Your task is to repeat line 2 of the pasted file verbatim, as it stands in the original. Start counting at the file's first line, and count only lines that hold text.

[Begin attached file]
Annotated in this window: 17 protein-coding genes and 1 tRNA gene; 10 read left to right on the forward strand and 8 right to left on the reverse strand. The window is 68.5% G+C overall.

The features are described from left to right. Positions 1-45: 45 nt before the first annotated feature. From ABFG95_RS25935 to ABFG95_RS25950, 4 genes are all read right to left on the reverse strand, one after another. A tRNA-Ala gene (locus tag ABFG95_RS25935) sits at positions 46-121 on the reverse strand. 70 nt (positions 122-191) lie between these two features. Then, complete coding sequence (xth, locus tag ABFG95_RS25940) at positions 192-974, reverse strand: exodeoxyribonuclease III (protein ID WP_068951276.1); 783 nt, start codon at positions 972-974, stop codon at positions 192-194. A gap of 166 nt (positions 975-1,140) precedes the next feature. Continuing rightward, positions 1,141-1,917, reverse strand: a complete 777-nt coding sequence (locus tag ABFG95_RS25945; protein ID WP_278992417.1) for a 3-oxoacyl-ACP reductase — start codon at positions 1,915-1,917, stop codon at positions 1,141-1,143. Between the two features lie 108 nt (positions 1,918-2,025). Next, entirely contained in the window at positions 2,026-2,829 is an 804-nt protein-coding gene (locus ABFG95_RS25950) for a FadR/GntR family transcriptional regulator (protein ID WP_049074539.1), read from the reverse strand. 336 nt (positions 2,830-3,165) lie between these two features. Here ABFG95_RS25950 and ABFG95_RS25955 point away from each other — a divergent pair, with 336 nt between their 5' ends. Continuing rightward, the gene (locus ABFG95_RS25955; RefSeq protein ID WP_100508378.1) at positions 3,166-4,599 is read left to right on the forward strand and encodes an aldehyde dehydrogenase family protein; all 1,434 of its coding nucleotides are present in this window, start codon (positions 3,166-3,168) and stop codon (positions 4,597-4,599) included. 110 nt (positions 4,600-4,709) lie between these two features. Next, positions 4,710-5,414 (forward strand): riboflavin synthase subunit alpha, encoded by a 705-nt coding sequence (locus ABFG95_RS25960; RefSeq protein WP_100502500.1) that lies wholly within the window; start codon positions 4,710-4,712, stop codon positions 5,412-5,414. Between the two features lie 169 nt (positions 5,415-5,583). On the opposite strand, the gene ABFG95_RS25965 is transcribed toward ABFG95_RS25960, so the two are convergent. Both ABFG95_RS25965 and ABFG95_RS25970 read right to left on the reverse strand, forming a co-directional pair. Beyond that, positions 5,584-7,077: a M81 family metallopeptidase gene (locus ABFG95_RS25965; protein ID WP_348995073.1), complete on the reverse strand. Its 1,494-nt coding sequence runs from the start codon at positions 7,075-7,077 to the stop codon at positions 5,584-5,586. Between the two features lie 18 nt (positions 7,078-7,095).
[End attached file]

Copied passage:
The features are described from left to right. Positions 1-45: 45 nt before the first annotated feature. From ABFG95_RS25935 to ABFG95_RS25950, 4 genes are all read right to left on the reverse strand, one after another. A tRNA-Ala gene (locus tag ABFG95_RS25935) sits at positions 46-121 on the reverse strand. 70 nt (positions 122-191) lie between these two features. Then, complete coding sequence (xth, locus tag ABFG95_RS25940) at positions 192-974, reverse strand: exodeoxyribonuclease III (protein ID WP_068951276.1); 783 nt, start codon at positions 972-974, stop codon at positions 192-194. A gap of 166 nt (positions 975-1,140) precedes the next feature. Continuing rightward, positions 1,141-1,917, reverse strand: a complete 777-nt coding sequence (locus tag ABFG95_RS25945; protein ID WP_278992417.1) for a 3-oxoacyl-ACP reductase — start codon at positions 1,915-1,917, stop codon at positions 1,141-1,143. Between the two features lie 108 nt (positions 1,918-2,025). Next, entirely contained in the window at positions 2,026-2,829 is an 804-nt protein-coding gene (locus ABFG95_RS25950) for a FadR/GntR family transcriptional regulator (protein ID WP_049074539.1), read from the reverse strand. 336 nt (positions 2,830-3,165) lie between these two features. Here ABFG95_RS25950 and ABFG95_RS25955 point away from each other — a divergent pair, with 336 nt between their 5' ends. Continuing rightward, the gene (locus ABFG95_RS25955; RefSeq protein ID WP_100508378.1) at positions 3,166-4,599 is read left to right on the forward strand and encodes an aldehyde dehydrogenase family protein; all 1,434 of its coding nucleotides are present in this window, start codon (positions 3,166-3,168) and stop codon (positions 4,597-4,599) included. 110 nt (positions 4,600-4,709) lie between these two features. Next, positions 4,710-5,414 (forward strand): riboflavin synthase subunit alpha, encoded by a 705-nt coding sequence (locus ABFG95_RS25960; RefSeq protein WP_100502500.1) that lies wholly within the window; start codon positions 4,710-4,712, stop codon positions 5,412-5,414. Between the two features lie 169 nt (positions 5,415-5,583). On the opposite strand, the gene ABFG95_RS25965 is transcribed toward ABFG95_RS25960, so the two are convergent. Both ABFG95_RS25965 and ABFG95_RS25970 read right to left on the reverse strand, forming a co-directional pair. Beyond that, positions 5,584-7,077: a M81 family metallopeptidase gene (locus ABFG95_RS25965; protein ID WP_348995073.1), complete on the reverse strand. Its 1,494-nt coding sequence runs from the start codon at positions 7,075-7,077 to the stop codon at positions 5,584-5,586. Between the two features lie 18 nt (positions 7,078-7,095).